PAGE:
Existentialism has no true definition. This makes it difficult to ascertain what it really is then as there is no established litmus test. However, in literature Dostoevsky is considered to have written the first Existentialist novel, so taking a look at his work, Notes From the Underground will give us better understanding.
Notes From The Underground is one part treatise, one part narrative, creating a holistic picture of the unnamed protagonist, who recounts his struggles with his own existence. Part of what Existentialism is pertains to how responsibility lies in the individual to take action. Ethics, morality, social expectations are out the window, because they no longer define the individual. The combination of having the conscience of the individual being solely responsible for actions, and declaring those actions free from any constrictions of moral or social expectation create the Existential mood in the story. The protagonist of Dostoevsky's novel is constantly struggling to understand what being good can accomplish in a society where people will inevitably act out for evil. Rather than living up to expectations that will only bring him angst, he declares that he is his own man and takes up his mission to declare his independence from society. There is a moment in the novel where a strong armed military figure meets the protagonist on the street and bumps shoulders with him to the effect of not even taking notice of the Underground man. The outrage of not being noticed, sparks a prolonged two year battle to get the military man to acknowledge the protagonist's existence in which the Underground man, attempts to bump shoulders with the military man. He eventually does, but still feels trapped in his ennui.
What makes existential novels so interesting I would wager is that the protagonist's actions lie outside of expectations. They also aren't defined by a moral compass or anything else. They just are what they are. This is where the flawed narrator originates. So then, in writing under this style the possibilities are opened up dramatically for what one can motivate the character to do. Remember, they adhere to no moral authority or expectation, because they act independently from society. "God is dead, and we killed him." That is the mantra of Nietzsche. To see this in action helps though, so here is some dialogue to give you an idea of what Existential writing looks like:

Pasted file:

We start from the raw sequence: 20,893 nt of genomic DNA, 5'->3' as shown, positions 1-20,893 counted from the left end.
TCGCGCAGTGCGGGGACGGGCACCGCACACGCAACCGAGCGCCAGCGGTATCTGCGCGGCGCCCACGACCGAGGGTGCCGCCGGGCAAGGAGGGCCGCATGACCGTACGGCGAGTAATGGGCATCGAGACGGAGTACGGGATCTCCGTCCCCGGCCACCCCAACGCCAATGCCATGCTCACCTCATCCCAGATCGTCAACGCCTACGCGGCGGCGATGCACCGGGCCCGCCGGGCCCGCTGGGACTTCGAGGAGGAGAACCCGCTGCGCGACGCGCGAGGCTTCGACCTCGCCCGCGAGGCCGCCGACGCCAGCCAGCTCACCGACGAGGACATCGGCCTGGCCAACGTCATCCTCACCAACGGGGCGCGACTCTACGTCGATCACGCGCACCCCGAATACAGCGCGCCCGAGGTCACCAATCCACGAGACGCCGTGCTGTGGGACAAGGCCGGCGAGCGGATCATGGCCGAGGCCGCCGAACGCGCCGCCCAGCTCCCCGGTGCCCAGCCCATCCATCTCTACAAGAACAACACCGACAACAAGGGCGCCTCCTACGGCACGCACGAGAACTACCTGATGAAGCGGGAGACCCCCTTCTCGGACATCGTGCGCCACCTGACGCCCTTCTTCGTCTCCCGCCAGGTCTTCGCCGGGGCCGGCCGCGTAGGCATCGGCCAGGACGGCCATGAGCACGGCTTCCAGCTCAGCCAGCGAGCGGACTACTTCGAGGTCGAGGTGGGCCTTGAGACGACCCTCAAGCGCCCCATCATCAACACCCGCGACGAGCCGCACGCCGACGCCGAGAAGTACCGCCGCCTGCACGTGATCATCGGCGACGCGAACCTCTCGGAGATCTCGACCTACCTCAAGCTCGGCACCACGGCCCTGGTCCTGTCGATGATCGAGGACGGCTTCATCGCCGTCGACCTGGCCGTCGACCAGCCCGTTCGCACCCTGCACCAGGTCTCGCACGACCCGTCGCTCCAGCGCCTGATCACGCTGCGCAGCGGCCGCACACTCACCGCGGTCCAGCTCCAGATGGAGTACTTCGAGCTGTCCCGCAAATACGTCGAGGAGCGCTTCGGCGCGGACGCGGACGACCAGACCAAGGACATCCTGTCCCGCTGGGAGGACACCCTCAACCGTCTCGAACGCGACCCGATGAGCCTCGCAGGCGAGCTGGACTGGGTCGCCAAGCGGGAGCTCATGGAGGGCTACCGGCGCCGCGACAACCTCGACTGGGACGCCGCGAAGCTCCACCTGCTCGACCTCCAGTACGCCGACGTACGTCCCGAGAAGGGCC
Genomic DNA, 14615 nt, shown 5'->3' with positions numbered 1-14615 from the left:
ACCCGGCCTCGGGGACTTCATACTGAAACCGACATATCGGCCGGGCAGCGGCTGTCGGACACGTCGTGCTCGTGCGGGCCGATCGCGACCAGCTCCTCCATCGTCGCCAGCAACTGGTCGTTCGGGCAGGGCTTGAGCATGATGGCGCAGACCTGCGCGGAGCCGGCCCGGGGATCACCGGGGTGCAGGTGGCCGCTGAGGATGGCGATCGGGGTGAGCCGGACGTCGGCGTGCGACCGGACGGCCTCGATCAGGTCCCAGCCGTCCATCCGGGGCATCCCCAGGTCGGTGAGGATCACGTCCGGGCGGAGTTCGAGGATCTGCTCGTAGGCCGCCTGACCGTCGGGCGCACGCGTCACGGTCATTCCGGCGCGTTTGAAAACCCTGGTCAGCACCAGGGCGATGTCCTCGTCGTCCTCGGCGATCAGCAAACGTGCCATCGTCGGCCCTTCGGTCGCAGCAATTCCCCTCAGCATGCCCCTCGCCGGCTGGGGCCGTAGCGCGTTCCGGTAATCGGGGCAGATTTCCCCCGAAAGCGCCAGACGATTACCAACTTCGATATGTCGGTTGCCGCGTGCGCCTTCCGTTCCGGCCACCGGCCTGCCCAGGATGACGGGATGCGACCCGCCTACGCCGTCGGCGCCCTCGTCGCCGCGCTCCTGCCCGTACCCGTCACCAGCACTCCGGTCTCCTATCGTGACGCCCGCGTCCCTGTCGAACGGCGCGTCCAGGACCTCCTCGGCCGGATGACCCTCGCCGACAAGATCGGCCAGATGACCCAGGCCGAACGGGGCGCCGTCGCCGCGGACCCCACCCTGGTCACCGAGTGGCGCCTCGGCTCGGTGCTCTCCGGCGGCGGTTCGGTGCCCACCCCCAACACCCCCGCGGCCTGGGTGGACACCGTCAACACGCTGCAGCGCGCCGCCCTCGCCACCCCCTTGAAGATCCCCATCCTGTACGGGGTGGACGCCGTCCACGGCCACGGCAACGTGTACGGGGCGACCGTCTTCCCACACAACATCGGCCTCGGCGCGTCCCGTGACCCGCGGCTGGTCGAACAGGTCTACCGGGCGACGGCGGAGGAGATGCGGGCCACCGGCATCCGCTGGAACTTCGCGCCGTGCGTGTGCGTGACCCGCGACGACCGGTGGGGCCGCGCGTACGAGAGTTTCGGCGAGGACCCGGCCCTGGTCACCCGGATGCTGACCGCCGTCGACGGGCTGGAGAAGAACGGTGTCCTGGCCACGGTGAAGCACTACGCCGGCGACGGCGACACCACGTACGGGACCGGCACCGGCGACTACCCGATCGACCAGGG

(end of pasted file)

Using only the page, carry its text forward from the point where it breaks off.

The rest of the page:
I don't understand what I did, or why I did it. That's not my purpose. I shouldn't have to justify myself. The Authority, my benevolent overseers, they have no right over me anymore than myself. Maybe that is why I did it then. That's why I torched the state building. My world, as I look around, as the bystanders gaze as my grizzled face, my can of petrol and the welding torch, siphons judgement upon me. They say, "how dare you!" I am the dissident sowing chaos in the known universe. When the Authority arrives, asking me what happened, and when they inquire why I did it, I shrug. I didn't have an answer. I don't explain myself. Why should I justify myself? Clearly they are the fools. I have unlocked my mind, and they still see in the darkness. I take because I want to, and it feels good.Here, the protagonist is an arsonist. Why he is an arsonist is not specified, but that's the point. He doesn't need to justify himself at all in light of his actions because he is freed from what would be considered social constraints. Were you to write your own Existential protagonist, that character in question wouldn't conform to any specified expectations. What they do only serves to prove to themselves that they exist. So they can be dark, or flawed. It can't be seen as a bad thing if they steal because they want to.
Like I said before, the Existential novel is difficult to define. That being said, when understanding its basic characteristics, the main idea that can be distilled from the genre is purity of motivation and will. As long as your character does what they want for his/herself to their benefit, they are acting out of existential motives. Acting alone substantiates their personal choices.